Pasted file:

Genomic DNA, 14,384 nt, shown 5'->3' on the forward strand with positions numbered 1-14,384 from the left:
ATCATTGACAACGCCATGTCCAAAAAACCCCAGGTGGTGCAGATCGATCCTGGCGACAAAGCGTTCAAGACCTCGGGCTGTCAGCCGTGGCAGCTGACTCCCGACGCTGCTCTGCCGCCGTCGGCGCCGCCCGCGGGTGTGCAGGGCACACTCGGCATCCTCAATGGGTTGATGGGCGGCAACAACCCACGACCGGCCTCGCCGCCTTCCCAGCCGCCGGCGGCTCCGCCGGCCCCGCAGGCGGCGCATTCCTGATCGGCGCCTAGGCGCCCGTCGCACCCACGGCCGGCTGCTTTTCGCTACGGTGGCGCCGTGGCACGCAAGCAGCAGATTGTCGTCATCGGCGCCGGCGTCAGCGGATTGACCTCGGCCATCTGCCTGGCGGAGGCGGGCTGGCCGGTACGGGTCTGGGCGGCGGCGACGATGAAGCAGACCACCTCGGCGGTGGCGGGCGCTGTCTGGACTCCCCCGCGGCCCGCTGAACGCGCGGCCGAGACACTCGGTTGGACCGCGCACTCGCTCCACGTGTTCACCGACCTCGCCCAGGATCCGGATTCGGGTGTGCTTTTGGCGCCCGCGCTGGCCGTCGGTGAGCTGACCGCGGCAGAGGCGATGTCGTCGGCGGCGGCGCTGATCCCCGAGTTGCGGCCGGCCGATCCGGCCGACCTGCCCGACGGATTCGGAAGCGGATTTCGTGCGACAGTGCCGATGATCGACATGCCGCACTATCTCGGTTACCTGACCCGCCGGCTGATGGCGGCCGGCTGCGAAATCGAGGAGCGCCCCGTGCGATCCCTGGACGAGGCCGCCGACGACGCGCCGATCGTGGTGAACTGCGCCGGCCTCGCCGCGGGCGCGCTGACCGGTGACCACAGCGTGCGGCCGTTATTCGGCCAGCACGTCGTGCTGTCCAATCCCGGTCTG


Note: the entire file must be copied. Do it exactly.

Genomic DNA, 14,384 nt, shown 5'->3' on the forward strand with positions numbered 1-14,384 from the left:
ATCATTGACAACGCCATGTCCAAAAAACCCCAGGTGGTGCAGATCGATCCTGGCGACAAAGCGTTCAAGACCTCGGGCTGTCAGCCGTGGCAGCTGACTCCCGACGCTGCTCTGCCGCCGTCGGCGCCGCCCGCGGGTGTGCAGGGCACACTCGGCATCCTCAATGGGTTGATGGGCGGCAACAACCCACGACCGGCCTCGCCGCCTTCCCAGCCGCCGGCGGCTCCGCCGGCCCCGCAGGCGGCGCATTCCTGATCGGCGCCTAGGCGCCCGTCGCACCCACGGCCGGCTGCTTTTCGCTACGGTGGCGCCGTGGCACGCAAGCAGCAGATTGTCGTCATCGGCGCCGGCGTCAGCGGATTGACCTCGGCCATCTGCCTGGCGGAGGCGGGCTGGCCGGTACGGGTCTGGGCGGCGGCGACGATGAAGCAGACCACCTCGGCGGTGGCGGGCGCTGTCTGGACTCCCCCGCGGCCCGCTGAACGCGCGGCCGAGACACTCGGTTGGACCGCGCACTCGCTCCACGTGTTCACCGACCTCGCCCAGGATCCGGATTCGGGTGTGCTTTTGGCGCCCGCGCTGGCCGTCGGTGAGCTGACCGCGGCAGAGGCGATGTCGTCGGCGGCGGCGCTGATCCCCGAGTTGCGGCCGGCCGATCCGGCCGACCTGCCCGACGGATTCGGAAGCGGATTTCGTGCGACAGTGCCGATGATCGACATGCCGCACTATCTCGGTTACCTGACCCGCCGGCTGATGGCGGCCGGCTGCGAAATCGAGGAGCGCCCCGTGCGATCCCTGGACGAGGCCGCCGACGACGCGCCGATCGTGGTGAACTGCGCCGGCCTCGCCGCGGGCGCGCTGACCGGTGACCACAGCGTGCGGCCGTTATTCGGCCAGCACGTCGTGCTGTCCAATCCCGGTCTG